The Joker: A semiotic Analysis – By @elisaczerwenka
By Elisa Czerwenka
The Joker: A semiotic Analysis
Two weeks ago Marc Lewis gave us a brilliant lecture on how to decode signs and symbols around us. It was a lecture introducing us to the concept of Semiotics. Since I am a huge fan of applying new learnings to recent events in my life, this SCAB will try to make use of what we have learned and apply it to a movie I have just watched.
This is a short semiotic analysis of The Joker.
I am very aware of the fact that a movie depicting a man going from mentally ill to criminally insane is not just full of semiotic gems, I could probably write a book about it and still only touch the surface of its meaning. This is why in this SCAB I will focus on four elementary parts of semiotic analysis and name one or two examples from The Joker for each. I have watched the movie twice: once for pleasure and a second time to find potential hidden gems of semiotics and its cinematography. I hope that this way I was able to discover symbols that might have escaped the eye on first watch.
Spoiler Alert: Now I do have to warn anyone who hasn’t seen the movie yet that the following paragraphs might and most definitely will spoil some parts of the movie. If you haven’t seen it yet you might want to stop reading – and go straight to booking a ticket now because this movie is worth a watch.
Before I name my findings, let’s talk about semiotics in the context of film. A Semiotic Analysis is the study of signs codes and conventions on films. It describes a way of explaining what meaning the audience can take from codes. Important to note here is that no object or word is without meaning. The way we grow up we have been taught to analyse the word around us constantly and see meaning in symbols and signs. It’s how we make sense of the world. The decided meaning we get, however, has not been created by us in a vacuum. The meaning already existed. It’s our pre-existing knowledge that leads us to the final interpretation. It is important to remember that culture plays a huge role in this, and how someone from a western culture sees signs and symbols might vary greatly from someone who comes from an eastern culture. Knowing that, let’s remember that any meaning that we get is not our own idea, it comes from someone else.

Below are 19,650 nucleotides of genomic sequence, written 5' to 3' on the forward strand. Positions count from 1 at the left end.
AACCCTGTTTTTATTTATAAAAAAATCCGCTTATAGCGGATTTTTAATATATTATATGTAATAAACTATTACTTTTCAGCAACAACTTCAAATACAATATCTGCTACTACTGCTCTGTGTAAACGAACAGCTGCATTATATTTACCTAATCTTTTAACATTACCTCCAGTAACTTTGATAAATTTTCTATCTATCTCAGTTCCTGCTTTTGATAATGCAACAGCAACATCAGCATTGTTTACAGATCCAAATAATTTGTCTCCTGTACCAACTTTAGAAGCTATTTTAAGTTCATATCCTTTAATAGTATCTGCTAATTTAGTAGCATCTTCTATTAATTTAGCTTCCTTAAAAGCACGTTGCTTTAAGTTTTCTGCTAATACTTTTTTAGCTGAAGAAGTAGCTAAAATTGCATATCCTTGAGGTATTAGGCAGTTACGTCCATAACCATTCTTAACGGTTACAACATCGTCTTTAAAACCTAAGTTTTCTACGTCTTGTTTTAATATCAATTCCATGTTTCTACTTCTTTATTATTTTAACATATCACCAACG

This goes for movies as well as any other type of media we consume.
There is four types of signs and codes that exist in the semiotic analysis of film.
- This is one of the most straightforward ways to create meaning. Indexical signs act as cues to existing knowledge and a good example of that is smoke as a sign for fire or a phone ringing for the action of someone calling. This type of sign is very common and is used constantly in the media. A beautiful, quite small symbolic gesture of this notion happens in the first couple of minutes of the movie. The Joker gets jumped, teenagers steal his sign and brutally beat him up when he tries to get it back. Afterwards we see Arthur lying on the floor, deeply in pain. Just when the camera is about to pan off, Arthur reaches into his jacket and presses a button to release water from his flower prop. After what just happened to him, he is still a Joker. He wants to make people laugh with a prop. The fake flower, leaking of water symbolises this attempt of trying to be funny beautifully.